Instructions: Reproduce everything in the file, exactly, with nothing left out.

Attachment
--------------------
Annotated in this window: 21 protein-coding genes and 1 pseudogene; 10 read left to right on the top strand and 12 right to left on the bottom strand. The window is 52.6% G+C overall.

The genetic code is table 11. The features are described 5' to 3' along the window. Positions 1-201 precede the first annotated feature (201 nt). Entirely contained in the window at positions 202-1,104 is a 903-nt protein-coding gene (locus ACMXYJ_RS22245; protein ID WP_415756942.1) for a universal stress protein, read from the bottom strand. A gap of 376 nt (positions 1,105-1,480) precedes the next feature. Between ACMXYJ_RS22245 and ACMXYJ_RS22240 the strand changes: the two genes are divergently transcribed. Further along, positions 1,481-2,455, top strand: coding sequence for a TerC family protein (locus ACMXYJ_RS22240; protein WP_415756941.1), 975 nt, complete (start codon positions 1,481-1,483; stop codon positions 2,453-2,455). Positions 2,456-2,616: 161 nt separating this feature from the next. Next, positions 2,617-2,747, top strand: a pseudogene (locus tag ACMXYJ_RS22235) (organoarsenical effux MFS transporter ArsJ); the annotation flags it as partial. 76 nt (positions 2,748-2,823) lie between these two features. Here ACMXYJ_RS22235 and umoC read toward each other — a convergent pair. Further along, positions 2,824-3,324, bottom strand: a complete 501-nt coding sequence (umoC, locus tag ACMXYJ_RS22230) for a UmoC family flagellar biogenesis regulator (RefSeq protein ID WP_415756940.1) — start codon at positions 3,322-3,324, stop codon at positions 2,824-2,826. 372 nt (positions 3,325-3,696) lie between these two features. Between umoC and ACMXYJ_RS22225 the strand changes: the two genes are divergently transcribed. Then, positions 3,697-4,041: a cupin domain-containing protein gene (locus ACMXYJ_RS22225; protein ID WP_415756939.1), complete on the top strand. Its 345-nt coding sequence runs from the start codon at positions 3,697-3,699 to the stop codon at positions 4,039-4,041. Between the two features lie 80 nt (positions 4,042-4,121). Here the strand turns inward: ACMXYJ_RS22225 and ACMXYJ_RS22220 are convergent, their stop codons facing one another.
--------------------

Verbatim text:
Annotated in this window: 21 protein-coding genes and 1 pseudogene; 10 read left to right on the top strand and 12 right to left on the bottom strand. The window is 52.6% G+C overall.

The genetic code is table 11. The features are described 5' to 3' along the window. Positions 1-201 precede the first annotated feature (201 nt). Entirely contained in the window at positions 202-1,104 is a 903-nt protein-coding gene (locus ACMXYJ_RS22245; protein ID WP_415756942.1) for a universal stress protein, read from the bottom strand. A gap of 376 nt (positions 1,105-1,480) precedes the next feature. Between ACMXYJ_RS22245 and ACMXYJ_RS22240 the strand changes: the two genes are divergently transcribed. Further along, positions 1,481-2,455, top strand: coding sequence for a TerC family protein (locus ACMXYJ_RS22240; protein WP_415756941.1), 975 nt, complete (start codon positions 1,481-1,483; stop codon positions 2,453-2,455). Positions 2,456-2,616: 161 nt separating this feature from the next. Next, positions 2,617-2,747, top strand: a pseudogene (locus tag ACMXYJ_RS22235) (organoarsenical effux MFS transporter ArsJ); the annotation flags it as partial. 76 nt (positions 2,748-2,823) lie between these two features. Here ACMXYJ_RS22235 and umoC read toward each other — a convergent pair. Further along, positions 2,824-3,324, bottom strand: a complete 501-nt coding sequence (umoC, locus tag ACMXYJ_RS22230) for a UmoC family flagellar biogenesis regulator (RefSeq protein ID WP_415756940.1) — start codon at positions 3,322-3,324, stop codon at positions 2,824-2,826. 372 nt (positions 3,325-3,696) lie between these two features. Between umoC and ACMXYJ_RS22225 the strand changes: the two genes are divergently transcribed. Then, positions 3,697-4,041: a cupin domain-containing protein gene (locus ACMXYJ_RS22225; protein ID WP_415756939.1), complete on the top strand. Its 345-nt coding sequence runs from the start codon at positions 3,697-3,699 to the stop codon at positions 4,039-4,041. Between the two features lie 80 nt (positions 4,042-4,121). Here the strand turns inward: ACMXYJ_RS22225 and ACMXYJ_RS22220 are convergent, their stop codons facing one another.